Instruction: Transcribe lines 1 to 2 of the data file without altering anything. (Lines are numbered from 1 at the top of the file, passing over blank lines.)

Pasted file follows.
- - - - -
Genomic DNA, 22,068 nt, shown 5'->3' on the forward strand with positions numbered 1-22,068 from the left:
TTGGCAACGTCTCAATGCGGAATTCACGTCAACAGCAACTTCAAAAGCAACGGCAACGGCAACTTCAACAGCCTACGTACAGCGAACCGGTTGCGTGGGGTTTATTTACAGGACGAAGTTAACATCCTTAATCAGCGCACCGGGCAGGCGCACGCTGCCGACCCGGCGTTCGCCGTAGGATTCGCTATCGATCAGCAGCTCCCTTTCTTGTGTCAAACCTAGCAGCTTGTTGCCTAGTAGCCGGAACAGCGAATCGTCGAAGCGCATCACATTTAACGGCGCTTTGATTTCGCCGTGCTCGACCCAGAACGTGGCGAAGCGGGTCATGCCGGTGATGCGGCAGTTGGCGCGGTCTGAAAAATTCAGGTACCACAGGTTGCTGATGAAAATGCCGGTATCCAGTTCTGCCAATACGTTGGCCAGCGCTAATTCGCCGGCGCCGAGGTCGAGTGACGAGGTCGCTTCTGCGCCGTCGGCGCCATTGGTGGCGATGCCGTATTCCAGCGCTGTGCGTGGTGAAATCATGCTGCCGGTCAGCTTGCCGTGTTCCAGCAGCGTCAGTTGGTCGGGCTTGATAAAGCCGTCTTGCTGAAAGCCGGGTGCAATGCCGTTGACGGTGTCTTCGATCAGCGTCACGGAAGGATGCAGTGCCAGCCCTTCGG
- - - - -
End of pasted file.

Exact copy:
Genomic DNA, 22,068 nt, shown 5'->3' on the forward strand with positions numbered 1-22,068 from the left:
TTGGCAACGTCTCAATGCGGAATTCACGTCAACAGCAACTTCAAAAGCAACGGCAACGGCAACTTCAACAGCCTACGTACAGCGAACCGGTTGCGTGGGGTTTATTTACAGGACGAAGTTAACATCCTTAATCAGCGCACCGGGCAGGCGCACGCTGCCGACCCGGCGTTCGCCGTAGGATTCGCTATCGATCAGCAGCTCCCTTTCTTGTGTCAAACCTAGCAGCTTGTTGCCTAGTAGCCGGAACAGCGAATCGTCGAAGCGCATCACATTTAACGGCGCTTTGATTTCGCCGTGCTCGACCCAGAACGTGGCGAAGCGGGTCATGCCGGTGATGCGGCAGTTGGCGCGGTCTGAAAAATTCAGGTACCACAGGTTGCTGATGAAAATGCCGGTATCCAGTTCTGCCAATACGTTGGCCAGCGCTAATTCGCCGGCGCCGAGGTCGAGTGACGAGGTCGCTTCTGCGCCGTCGGCGCCATTGGTGGCGATGCCGTATTCCAGCGCTGTGCGTGGTGAAATCATGCTGCCGGTCAGCTTGCCGTGTTCCAGCAGCGTCAGTTGGTCGGGCTTGATAAAGCCGTCTTGCTGAAAGCCGGGTGCAATGCCGTTGACGGTGTCTTCGATCAGCGTCACGGAAGGATGCAGTGCCAGCCCTTCGG